Inventory as expressed in months of supply also declined to 2.8 months in January from 3.3 months of supply in January 2014, but improved slightly from 2 months of supply in December. In a balanced market 7.5 8.5 months of supply exists, so at the current sales pace there is a woefully insufficient supply of homes available to meet buyer demand.
The Condominium Market:
- Sales of condominiums declined on an annual basis for a third consecutive month in January, sliding 18 percent, from 540 condos sold last January to 440 in January 2015. This marks the eighth time in the past nine months activity in the condo market has fallen from year ago levels, and its the largest percentage drop in condo sales on an annual basis since April 2011 when sales decreased 19.7 percent from the same month one year earlier. Despite the slower sales pace, last months closing total still ranks as the tenth highest January sales total on record, and is the third best over past eight years, (exceeded only by the previous two Januarys when 540 and 520 sales occurred respectively.)
Of little surprise, condominium sales also fell on a month-to-month in January, declining 43.8 percent from an upwardly revised 783 condos sold in December. In spite of this traditional seasonal slowdown, demand for condos remains strong, especially among entry-level buyers look to convert from renting to home ownership, overseas investors, and suburban empty-nesters looking to downsize or relocate to Boston. Indeed, sales activity would likely be higher if not for the very limited supply of condos available for sale in eastern Massachusetts.
- The median selling price for condominiums increased on an annual basis for third consecutive month in January, climbing nearly 10 percent over the past year from $413,750 last January to a new all-time high monthly median price of $454,750 in January 2015. Its the largest percentage increase in the median price on an annual basis in nearly a year, dating back to February 2014 when the median price rose 14.3 from the same month one year earlier. Its also the twenty-second time in the last 23 months the monthly median price has risen from the same month one year earlier the lone aberration occurring last October when the median price slid a modest 1.3 percent from the same month the previous year due to a higher concentration of high-end properties being sold in October 2013 as compared to October 2014.
On a month-to-month basis, the median selling price also rose nearly 5 percent from a downwardly revised $433,500 in December. Since the monthly median price bottomed out at $270,000 in January 2009 during the last market correction, the median condo selling price has now risen 60.6 percent.
Like the single-family home market, the condominium market continues to be plagued by a lack of listings to meet current buyer demand, especially at the entry-level end of the market. As a result, sellers are profiting. In fact, the percentage of original list price to selling price reached or exceeded 98 percent for an twelfth consecutive month in January, meaning the typical condo owner was able to sell their unit either at or just below the full original asking price.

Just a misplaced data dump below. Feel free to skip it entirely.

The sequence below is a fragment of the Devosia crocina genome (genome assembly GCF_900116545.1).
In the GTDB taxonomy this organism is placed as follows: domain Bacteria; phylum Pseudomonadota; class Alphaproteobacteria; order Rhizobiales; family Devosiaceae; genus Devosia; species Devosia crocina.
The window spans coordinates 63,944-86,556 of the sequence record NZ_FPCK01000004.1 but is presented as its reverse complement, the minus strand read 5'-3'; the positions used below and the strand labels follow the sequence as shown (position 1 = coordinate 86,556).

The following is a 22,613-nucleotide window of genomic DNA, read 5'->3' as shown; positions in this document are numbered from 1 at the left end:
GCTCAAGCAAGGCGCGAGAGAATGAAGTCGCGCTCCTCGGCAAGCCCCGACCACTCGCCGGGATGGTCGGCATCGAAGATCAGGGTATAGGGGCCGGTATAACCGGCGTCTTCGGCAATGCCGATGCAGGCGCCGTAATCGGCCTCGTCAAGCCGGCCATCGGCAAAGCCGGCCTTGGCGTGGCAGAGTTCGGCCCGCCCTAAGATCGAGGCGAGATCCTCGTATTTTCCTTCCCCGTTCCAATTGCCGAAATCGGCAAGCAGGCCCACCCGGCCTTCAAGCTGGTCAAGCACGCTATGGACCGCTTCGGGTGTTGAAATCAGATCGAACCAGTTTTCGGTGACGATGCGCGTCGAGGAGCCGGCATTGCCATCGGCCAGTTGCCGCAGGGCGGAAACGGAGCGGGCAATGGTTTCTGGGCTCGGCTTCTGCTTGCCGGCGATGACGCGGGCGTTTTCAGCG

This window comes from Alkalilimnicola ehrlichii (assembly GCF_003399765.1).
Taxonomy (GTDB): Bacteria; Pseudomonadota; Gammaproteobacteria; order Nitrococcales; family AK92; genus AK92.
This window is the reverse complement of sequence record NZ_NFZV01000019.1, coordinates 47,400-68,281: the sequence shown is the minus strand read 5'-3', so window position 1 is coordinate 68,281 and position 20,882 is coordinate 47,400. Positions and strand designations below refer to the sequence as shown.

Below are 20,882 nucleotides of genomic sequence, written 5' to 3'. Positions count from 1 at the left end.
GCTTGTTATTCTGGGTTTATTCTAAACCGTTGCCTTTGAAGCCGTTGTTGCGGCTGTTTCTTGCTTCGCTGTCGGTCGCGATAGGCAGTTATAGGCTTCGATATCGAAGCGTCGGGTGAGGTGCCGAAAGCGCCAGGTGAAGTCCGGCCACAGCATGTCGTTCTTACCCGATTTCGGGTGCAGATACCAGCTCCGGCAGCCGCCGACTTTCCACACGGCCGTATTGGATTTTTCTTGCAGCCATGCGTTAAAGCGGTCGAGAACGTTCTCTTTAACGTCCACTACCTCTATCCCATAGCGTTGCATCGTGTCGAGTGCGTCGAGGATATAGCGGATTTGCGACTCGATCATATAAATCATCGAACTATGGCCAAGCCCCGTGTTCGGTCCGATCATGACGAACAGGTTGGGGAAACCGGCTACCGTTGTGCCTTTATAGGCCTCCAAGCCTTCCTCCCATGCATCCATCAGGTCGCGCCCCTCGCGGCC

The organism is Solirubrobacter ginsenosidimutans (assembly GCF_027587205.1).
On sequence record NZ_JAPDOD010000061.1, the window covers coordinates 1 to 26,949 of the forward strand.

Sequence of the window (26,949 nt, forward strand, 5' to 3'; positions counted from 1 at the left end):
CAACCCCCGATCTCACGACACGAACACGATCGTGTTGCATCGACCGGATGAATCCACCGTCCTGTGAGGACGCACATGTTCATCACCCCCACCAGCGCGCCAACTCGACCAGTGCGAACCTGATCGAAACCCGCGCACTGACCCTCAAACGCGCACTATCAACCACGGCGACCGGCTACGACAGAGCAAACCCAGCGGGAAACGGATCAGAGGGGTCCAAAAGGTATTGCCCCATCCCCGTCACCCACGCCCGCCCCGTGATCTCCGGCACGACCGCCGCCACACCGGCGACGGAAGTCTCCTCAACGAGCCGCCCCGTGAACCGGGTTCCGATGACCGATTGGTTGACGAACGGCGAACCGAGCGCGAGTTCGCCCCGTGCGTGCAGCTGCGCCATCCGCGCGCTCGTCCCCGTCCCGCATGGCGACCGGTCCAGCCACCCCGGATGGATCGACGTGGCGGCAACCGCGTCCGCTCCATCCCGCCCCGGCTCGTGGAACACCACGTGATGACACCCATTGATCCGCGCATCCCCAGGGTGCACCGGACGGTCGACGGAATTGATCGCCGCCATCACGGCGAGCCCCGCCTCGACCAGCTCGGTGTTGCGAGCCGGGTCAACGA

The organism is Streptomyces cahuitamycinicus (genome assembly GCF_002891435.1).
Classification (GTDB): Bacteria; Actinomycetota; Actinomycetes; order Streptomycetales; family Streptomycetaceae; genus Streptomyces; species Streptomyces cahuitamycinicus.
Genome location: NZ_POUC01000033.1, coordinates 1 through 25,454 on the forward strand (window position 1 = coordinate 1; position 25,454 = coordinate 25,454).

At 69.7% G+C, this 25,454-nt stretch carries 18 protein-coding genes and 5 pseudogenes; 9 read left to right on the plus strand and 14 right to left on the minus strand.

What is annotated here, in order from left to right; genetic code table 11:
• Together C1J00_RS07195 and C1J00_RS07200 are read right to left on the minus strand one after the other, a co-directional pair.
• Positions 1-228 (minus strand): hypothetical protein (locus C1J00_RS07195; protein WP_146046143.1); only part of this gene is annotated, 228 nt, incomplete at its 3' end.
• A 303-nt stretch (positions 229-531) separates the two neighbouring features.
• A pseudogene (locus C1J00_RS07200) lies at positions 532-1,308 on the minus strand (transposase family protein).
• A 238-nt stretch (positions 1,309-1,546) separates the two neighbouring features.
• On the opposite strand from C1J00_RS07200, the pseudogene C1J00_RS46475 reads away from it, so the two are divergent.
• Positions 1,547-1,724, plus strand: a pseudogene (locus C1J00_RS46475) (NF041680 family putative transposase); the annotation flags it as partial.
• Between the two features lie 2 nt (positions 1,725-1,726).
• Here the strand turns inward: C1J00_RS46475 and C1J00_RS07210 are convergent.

- After increasing each month from June November 2014, the average market time for condominiums to sell declined for a second consecutive month during January, decreasing by 4 days over the past 12 months to 59 days on the market in January 2015. However, thats up 5 days from the two previous months when the typical condo sold in an average of 54 days. Still, the time on market for condos sold in January is less than the quarterly average of 61 days on market observed during the past year in Greater Boston.
- The number of condominiums placed under agreement declined on an annual basis in January by 7 percent, decreasing from 603 units placed under contract in January 2014 to 560 units this January. On a month-to-month basis, pending sales did improve 26 percent from a downwardly revised 444 units put under contract in December, but that was the lowest monthly pending sales total of the past year, so does not represent a huge uptick in activity.
- The number of condos on the market declined for a forty-second consecutive month in January, declining 27.6 percent over the past 12 months to 991 condos for sale, and by more than one-third (39.3%) since January 2013. Like the single-family market, the current inventory of condos for sale is the lowest monthly listing total in more than a decade, and has remained persistently below 2,000 units for sale for 22 of the past 25 months. Unfortunately, it appears as though the situation is not going to improve any time soon. Even though the number of new listings coming on the market improved a healthy 84 percent between December and January, the 674 new condos listed for sale last month is still modest and a decrease of 10 percent from the previous January. At the current sales pace there is a 2.3 month supply of condos available for sale, which continues a steady decline from year ago levels when there was a 2.5 month supply in December 2013. As a result, its clear that the on-going shortage of listings continues to put upward pressure on prices and is preventing an even healthier rebound in sales activity from occurring, especially in suburban communities where few new units are being built.